Ilija Sazdovski pursues his PhD thesis, directed by Dr Pere Fullana i Palmer at the UNESCO Chair in Life Cycle and Climate Change ESCI-UPF. His thesis, aims develop and apply the life cycle assessment methodology to packaging waste management. The PhD Candidate studies the determinants that reinforce or weaken the hierarchy of waste management, including prevention, preparation for reuse, recycling, other types of recovery and, finally, the elimination of waste. Holds a master degree in Ecological economics and B.Sc in Mathematics and Physics. Sazdovski is a member of the International Association of Energy Engineers and between 2012 and 2018 he was part of the Scientific Advisory Board of the Conference for Sustainable Development of Energy, Water and Environmental Systems. He is experienced Project Manager with a demonstrated history of working in the development sector as International Expert in MRV hired by United Nations and GIZ.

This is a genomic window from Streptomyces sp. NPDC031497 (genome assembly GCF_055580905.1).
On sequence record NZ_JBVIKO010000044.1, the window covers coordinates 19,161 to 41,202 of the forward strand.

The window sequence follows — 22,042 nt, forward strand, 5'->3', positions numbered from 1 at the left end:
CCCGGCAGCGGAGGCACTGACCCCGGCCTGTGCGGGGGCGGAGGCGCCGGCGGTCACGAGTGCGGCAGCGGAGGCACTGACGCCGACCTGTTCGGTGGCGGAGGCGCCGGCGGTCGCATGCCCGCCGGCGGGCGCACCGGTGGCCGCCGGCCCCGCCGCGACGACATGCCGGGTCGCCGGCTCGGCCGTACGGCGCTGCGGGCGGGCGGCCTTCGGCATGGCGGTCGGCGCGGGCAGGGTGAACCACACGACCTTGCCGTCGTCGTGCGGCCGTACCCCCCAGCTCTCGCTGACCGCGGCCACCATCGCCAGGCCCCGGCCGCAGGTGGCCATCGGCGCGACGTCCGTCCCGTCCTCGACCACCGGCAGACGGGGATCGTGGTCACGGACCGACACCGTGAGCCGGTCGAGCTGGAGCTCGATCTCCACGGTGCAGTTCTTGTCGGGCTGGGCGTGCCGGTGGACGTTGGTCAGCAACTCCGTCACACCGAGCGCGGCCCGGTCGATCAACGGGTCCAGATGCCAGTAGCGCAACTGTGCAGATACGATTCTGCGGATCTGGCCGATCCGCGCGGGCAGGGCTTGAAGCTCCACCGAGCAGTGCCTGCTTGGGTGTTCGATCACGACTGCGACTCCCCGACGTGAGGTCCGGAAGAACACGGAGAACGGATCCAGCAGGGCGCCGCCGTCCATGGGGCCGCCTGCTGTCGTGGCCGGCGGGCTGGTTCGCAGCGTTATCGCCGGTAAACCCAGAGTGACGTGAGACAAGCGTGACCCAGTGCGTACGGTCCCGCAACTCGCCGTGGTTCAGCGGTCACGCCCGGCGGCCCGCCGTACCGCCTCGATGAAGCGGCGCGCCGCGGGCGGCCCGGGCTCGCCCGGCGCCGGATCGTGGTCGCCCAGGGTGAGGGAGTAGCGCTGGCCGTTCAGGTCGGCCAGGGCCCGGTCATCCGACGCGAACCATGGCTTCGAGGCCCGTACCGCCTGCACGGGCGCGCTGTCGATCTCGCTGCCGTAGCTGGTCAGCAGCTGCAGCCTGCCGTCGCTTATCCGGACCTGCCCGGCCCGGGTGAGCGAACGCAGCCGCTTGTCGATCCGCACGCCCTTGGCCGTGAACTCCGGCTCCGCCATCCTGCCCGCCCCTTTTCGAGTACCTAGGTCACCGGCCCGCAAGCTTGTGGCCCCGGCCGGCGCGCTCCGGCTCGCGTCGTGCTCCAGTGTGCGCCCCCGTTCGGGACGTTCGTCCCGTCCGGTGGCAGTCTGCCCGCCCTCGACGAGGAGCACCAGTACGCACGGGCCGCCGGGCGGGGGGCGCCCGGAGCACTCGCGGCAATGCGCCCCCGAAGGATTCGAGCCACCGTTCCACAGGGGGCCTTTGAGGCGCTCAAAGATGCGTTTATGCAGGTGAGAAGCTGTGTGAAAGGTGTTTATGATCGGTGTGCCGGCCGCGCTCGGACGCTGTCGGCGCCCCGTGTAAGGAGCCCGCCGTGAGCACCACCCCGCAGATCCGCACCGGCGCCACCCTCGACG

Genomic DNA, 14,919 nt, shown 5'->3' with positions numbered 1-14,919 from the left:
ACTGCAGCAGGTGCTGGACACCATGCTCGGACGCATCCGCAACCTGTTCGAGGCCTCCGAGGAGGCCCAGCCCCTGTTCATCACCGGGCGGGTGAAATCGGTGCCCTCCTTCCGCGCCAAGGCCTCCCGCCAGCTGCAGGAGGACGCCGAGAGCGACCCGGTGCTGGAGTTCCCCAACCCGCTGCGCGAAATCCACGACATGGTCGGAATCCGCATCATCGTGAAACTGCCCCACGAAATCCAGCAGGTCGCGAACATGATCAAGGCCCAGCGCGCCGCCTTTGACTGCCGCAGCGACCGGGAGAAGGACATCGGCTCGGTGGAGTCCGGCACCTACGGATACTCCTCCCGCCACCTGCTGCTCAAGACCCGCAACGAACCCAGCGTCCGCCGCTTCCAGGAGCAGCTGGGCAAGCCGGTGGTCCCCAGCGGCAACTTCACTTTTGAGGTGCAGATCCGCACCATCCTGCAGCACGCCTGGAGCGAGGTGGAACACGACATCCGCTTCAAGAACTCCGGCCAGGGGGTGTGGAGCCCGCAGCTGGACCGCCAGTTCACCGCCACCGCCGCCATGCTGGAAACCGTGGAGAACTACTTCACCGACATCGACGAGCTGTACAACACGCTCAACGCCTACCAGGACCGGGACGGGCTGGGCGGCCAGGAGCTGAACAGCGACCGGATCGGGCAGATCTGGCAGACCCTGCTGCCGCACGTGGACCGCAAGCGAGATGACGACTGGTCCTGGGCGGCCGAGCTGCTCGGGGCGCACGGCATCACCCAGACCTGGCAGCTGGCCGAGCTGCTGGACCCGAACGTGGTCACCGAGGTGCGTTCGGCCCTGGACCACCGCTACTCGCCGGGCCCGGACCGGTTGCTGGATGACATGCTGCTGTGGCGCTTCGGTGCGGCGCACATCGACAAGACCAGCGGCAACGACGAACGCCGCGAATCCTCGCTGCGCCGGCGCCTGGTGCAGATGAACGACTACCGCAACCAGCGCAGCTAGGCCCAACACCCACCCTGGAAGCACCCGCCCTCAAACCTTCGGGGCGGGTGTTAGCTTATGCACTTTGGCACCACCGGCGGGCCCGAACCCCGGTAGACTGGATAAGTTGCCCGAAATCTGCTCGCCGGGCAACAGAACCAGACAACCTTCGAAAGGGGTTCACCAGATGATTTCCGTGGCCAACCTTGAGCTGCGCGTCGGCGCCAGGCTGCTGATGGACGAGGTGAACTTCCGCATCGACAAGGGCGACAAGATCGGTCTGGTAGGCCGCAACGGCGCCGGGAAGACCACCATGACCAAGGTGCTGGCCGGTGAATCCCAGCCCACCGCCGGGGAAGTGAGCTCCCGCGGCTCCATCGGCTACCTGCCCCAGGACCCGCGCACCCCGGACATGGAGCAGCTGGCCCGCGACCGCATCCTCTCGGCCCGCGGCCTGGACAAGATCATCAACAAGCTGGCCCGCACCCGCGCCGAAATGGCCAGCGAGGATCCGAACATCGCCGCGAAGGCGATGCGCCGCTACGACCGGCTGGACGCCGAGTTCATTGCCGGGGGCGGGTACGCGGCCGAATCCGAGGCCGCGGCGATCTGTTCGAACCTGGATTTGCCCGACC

The circular economy paradigm aims to improve the use of material and decrease the negative impacts of the life cycle of products on the environment. In line with the broad variety of conceptualizations and definitions used to describe the circular economy, there are also numerous circularity indicators available in the literature. However, the lack of any unique definition and commonly accepted indicators for circularity are key limitations for comparing life cycle assessments (LCA) of products through the lens of circularity. This paper applies the three variables that define the value creation principles in the widely accepted definition of circularity provided by the Ellen MacArthur Foundation: material, energy and time. We show that including time in the LCA methodology is vital for improving the accuracy of traditional LCA models, especially for products such as packaging that have a relatively short usage time in the technosphere compared to their recycling time. For this purpose we develop a formula that includes the time necessary for obtaining the secondary material needed for the production of "n+1" product. The paper shows that we need to consider the production of additional packaging products and that the quantity of these products depends on the time needed for recycling in the waste management system. This aspect has traditionally been neglected when developing comparative LCAs between systems that serve the same function. The proposed approach to packaging LCA contributes to an important scientific debate over the allocation of credits and burdens between several consecutive life cycles of a product.